Health spending increases by 3%. The Alberta Seniors Benefit program increases by $358 million. And a new Seniors Property Tax Deferral Program will be implemented for senior who own homes to be able to defer taxes until they sell their homes.Pharma Care, a new program, will commence in 2014.
As with most Provinces, Alberta more than anything is finding ways to spend smarter, and attracting and maintaining a robust non-for-profit sector is key to this rationale. Organizations like March of Dimes should see potential over the next several years.
For more information about Alberta's Social Policy Framework, visit: www.socialpolicy.alberta.ca.
Note: March of Dimes' submission to this consultation in 2012 focused on the principles and recommendations of our Toronto Declaration.
Official government information about the 2013 Alberta budget may be found at www.budget2013.alberta.ca.
Investing in People (pre-election style)
Legislative Assembly- Edmonton
February 9, 2012
Minister of Finance, Ron Liepert, delivered the final budget of Premier Alison Redford’s PC government today before heading to the polls in the coming months.
Increases to supports for families, Albertans with disabilities, seniors and vulnerable Albertans comprised the thematic emphasis in the 2012 budget, described by the Premier's office as "Investing in People".
Across the health care system we see the following highlights:
- 7.9% increase in operating funding for Health and Wellness programs, up to $15.9 billion.
- 6% increase to Alberta Health Services’ base operating funding to $10.2 billion.
- $125 billion in each of the next three years to support strategic health investments, including family care clinics, additional addictions and mental health services, home care, and enhanced rehabilitation programs.
The Alberta benefit and support system sees the following enhancements:
- The maximum monthly income benefit rises by $400, effective April 1, for clients of the Assured Income for the Severely Handicapped program, and monthly income exemptions will double.
- Income support rates increase by an average of 5%, the first rate increase since 2008.
- Child care subsidy programs are enhanced to include fully subsidy for families with a household income of $50,000 or less.
- The Alberta Seniors Benefit program receives a 6.6% increase to $351 million.
- Contracted agency employees providing services to Albertans with developmental disabilities, as well as vulnerable children, youth and families, receive increases.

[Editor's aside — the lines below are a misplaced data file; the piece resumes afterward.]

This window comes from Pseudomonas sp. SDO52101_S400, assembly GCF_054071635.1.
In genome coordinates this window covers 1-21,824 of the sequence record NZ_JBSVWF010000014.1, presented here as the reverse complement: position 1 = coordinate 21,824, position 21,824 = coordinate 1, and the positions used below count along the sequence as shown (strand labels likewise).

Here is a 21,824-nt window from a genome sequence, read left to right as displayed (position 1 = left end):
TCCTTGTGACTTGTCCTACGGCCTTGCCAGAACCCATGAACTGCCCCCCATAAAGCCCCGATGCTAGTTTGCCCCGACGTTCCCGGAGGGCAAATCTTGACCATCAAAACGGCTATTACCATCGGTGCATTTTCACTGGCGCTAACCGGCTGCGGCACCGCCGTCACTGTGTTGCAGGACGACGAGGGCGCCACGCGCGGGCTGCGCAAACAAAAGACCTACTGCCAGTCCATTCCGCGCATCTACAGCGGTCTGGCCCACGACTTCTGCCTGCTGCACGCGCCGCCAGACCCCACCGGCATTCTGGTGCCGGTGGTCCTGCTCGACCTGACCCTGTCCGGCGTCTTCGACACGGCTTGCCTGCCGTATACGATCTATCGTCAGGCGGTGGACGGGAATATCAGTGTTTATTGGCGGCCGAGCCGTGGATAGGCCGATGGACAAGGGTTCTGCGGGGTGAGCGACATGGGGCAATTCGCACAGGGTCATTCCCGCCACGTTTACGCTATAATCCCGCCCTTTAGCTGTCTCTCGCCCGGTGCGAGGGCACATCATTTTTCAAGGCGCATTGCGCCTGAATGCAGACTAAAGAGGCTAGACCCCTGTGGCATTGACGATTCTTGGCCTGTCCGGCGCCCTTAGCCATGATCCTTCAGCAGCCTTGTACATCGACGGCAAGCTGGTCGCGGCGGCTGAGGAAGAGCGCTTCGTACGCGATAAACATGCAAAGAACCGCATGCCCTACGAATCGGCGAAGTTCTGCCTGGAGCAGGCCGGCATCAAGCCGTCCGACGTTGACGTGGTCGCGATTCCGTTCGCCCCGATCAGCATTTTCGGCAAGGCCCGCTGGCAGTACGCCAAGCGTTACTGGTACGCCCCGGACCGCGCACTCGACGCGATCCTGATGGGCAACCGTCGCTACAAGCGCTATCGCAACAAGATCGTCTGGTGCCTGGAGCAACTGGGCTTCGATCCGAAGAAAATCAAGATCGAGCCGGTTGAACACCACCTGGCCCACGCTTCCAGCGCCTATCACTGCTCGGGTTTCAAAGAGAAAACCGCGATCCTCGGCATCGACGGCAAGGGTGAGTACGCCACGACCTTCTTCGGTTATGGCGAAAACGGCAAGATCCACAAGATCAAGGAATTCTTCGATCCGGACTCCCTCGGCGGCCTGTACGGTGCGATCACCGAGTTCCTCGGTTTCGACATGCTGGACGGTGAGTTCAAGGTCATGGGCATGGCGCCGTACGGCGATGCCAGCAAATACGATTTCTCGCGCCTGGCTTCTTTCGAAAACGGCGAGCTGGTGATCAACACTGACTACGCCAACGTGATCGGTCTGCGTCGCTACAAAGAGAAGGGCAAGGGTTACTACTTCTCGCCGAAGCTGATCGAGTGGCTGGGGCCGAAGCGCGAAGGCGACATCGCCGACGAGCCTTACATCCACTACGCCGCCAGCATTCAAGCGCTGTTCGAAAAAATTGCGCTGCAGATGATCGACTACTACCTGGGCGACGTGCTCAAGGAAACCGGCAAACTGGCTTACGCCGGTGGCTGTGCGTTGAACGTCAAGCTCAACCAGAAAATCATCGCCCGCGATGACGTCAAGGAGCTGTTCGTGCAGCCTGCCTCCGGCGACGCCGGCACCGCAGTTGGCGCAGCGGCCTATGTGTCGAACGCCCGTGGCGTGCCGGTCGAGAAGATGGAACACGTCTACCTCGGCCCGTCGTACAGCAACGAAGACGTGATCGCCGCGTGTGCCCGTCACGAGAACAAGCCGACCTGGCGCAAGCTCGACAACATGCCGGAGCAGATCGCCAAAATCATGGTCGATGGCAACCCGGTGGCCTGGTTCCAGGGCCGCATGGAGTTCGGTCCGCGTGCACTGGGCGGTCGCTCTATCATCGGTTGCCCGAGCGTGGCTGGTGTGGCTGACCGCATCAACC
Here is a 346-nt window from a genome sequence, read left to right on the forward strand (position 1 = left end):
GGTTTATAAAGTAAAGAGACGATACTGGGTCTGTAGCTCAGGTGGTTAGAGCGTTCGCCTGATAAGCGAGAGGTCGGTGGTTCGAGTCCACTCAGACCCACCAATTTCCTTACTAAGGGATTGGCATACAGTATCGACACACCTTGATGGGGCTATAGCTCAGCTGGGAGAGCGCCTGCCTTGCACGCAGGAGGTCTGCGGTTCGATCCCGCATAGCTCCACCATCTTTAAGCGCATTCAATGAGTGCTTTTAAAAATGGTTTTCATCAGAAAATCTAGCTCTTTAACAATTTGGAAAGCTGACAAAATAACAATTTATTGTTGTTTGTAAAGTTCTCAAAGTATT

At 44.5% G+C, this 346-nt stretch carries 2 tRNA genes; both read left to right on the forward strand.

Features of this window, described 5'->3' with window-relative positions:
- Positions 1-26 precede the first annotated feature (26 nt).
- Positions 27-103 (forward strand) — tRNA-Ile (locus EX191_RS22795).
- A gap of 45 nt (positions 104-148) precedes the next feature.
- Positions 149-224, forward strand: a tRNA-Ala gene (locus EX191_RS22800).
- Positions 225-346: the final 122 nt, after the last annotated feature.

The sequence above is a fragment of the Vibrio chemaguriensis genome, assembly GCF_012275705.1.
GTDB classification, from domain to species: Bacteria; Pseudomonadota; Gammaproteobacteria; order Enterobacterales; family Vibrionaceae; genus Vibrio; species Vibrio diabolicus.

- Child intervention programs get a 12.3% funding increase due to higher caseloads, increased case complexity and wages for agency staff.
Municipalities delivering services will see accompanying increases as well.
- $273 million in direct operating support for Family and Community Support Services, and other related services.
- $110 million to provide outreach support services as well as housing for homelessness, including upwards of 3,100 spaces in emergency and transitional shelters.
- $300 million for social and affordable housing programs.
- $25 million in each of the next three years for the Affordable Supportive Living Initiative for seniors’ housing, providing enhanced home care and rehabilitation, allowing seniors to stay in their homes longer and avoid premature or unnecessary admissions to continuing care facilities and hospitals.
This budget, a pre-election plan, projects record-high revenue (through the Province’s energy supplies), contains record-high spending, and imposes no new taxes. A little something for everyone, as it were. If this budget appeals to voters in the upcoming election, as most analysts predict it will, a re-election of the Progressive Conservatives to government would represent the 12th consecutive electoral victory for the Party.
While many government MLAs insist this budget is not a "pre-election carrot", rumours around the Legislature suggest that the campaign bus for Premier Redford will be unveiled within a few days.
For more official information about the Alberta 2012 budget, visit: